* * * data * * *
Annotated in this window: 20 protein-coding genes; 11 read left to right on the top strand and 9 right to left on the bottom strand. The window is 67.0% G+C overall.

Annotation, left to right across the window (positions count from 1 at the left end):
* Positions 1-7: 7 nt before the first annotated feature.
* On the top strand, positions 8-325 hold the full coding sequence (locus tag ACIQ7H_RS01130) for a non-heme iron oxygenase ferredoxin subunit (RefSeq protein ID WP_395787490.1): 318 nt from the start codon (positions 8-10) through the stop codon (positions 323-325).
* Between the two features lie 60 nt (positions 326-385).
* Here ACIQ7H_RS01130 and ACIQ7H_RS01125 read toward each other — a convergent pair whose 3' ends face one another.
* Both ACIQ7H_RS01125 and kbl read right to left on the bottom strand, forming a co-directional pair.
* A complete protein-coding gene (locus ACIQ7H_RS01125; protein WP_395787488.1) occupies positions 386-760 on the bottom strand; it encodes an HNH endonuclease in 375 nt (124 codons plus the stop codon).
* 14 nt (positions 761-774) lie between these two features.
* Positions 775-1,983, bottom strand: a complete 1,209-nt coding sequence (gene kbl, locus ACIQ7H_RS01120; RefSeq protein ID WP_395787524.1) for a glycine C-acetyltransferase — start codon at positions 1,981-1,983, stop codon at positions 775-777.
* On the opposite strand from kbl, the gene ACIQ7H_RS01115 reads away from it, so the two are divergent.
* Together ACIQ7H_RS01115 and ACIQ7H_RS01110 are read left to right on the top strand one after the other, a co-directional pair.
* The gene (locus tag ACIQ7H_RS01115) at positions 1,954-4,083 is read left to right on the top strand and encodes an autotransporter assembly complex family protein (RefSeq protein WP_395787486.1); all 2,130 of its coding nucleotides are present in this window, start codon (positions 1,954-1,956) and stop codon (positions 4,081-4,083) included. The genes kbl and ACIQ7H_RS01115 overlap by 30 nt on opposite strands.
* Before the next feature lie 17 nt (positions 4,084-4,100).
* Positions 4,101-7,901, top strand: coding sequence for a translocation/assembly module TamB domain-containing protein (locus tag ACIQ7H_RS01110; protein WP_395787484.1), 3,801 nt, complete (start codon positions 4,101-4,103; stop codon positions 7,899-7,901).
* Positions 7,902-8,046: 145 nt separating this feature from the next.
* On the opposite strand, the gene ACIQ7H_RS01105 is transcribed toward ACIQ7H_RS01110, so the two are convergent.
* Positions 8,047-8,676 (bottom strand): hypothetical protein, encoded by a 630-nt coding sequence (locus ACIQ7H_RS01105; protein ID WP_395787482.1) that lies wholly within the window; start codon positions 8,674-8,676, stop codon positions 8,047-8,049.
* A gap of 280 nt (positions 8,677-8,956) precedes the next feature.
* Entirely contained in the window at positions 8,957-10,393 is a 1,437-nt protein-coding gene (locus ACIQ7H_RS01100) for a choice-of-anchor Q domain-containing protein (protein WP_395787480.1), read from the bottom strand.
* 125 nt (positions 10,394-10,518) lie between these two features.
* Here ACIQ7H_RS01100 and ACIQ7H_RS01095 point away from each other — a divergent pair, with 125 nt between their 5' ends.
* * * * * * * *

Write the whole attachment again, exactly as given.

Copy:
Annotated in this window: 20 protein-coding genes; 11 read left to right on the top strand and 9 right to left on the bottom strand. The window is 67.0% G+C overall.

Annotation, left to right across the window (positions count from 1 at the left end):
* Positions 1-7: 7 nt before the first annotated feature.
* On the top strand, positions 8-325 hold the full coding sequence (locus tag ACIQ7H_RS01130) for a non-heme iron oxygenase ferredoxin subunit (RefSeq protein ID WP_395787490.1): 318 nt from the start codon (positions 8-10) through the stop codon (positions 323-325).
* Between the two features lie 60 nt (positions 326-385).
* Here ACIQ7H_RS01130 and ACIQ7H_RS01125 read toward each other — a convergent pair whose 3' ends face one another.
* Both ACIQ7H_RS01125 and kbl read right to left on the bottom strand, forming a co-directional pair.
* A complete protein-coding gene (locus ACIQ7H_RS01125; protein WP_395787488.1) occupies positions 386-760 on the bottom strand; it encodes an HNH endonuclease in 375 nt (124 codons plus the stop codon).
* 14 nt (positions 761-774) lie between these two features.
* Positions 775-1,983, bottom strand: a complete 1,209-nt coding sequence (gene kbl, locus ACIQ7H_RS01120; RefSeq protein ID WP_395787524.1) for a glycine C-acetyltransferase — start codon at positions 1,981-1,983, stop codon at positions 775-777.
* On the opposite strand from kbl, the gene ACIQ7H_RS01115 reads away from it, so the two are divergent.
* Together ACIQ7H_RS01115 and ACIQ7H_RS01110 are read left to right on the top strand one after the other, a co-directional pair.
* The gene (locus tag ACIQ7H_RS01115) at positions 1,954-4,083 is read left to right on the top strand and encodes an autotransporter assembly complex family protein (RefSeq protein WP_395787486.1); all 2,130 of its coding nucleotides are present in this window, start codon (positions 1,954-1,956) and stop codon (positions 4,081-4,083) included. The genes kbl and ACIQ7H_RS01115 overlap by 30 nt on opposite strands.
* Before the next feature lie 17 nt (positions 4,084-4,100).
* Positions 4,101-7,901, top strand: coding sequence for a translocation/assembly module TamB domain-containing protein (locus tag ACIQ7H_RS01110; protein WP_395787484.1), 3,801 nt, complete (start codon positions 4,101-4,103; stop codon positions 7,899-7,901).
* Positions 7,902-8,046: 145 nt separating this feature from the next.
* On the opposite strand, the gene ACIQ7H_RS01105 is transcribed toward ACIQ7H_RS01110, so the two are convergent.
* Positions 8,047-8,676 (bottom strand): hypothetical protein, encoded by a 630-nt coding sequence (locus ACIQ7H_RS01105; protein ID WP_395787482.1) that lies wholly within the window; start codon positions 8,674-8,676, stop codon positions 8,047-8,049.
* A gap of 280 nt (positions 8,677-8,956) precedes the next feature.
* Entirely contained in the window at positions 8,957-10,393 is a 1,437-nt protein-coding gene (locus ACIQ7H_RS01100) for a choice-of-anchor Q domain-containing protein (protein WP_395787480.1), read from the bottom strand.
* 125 nt (positions 10,394-10,518) lie between these two features.
* Here ACIQ7H_RS01100 and ACIQ7H_RS01095 point away from each other — a divergent pair, with 125 nt between their 5' ends.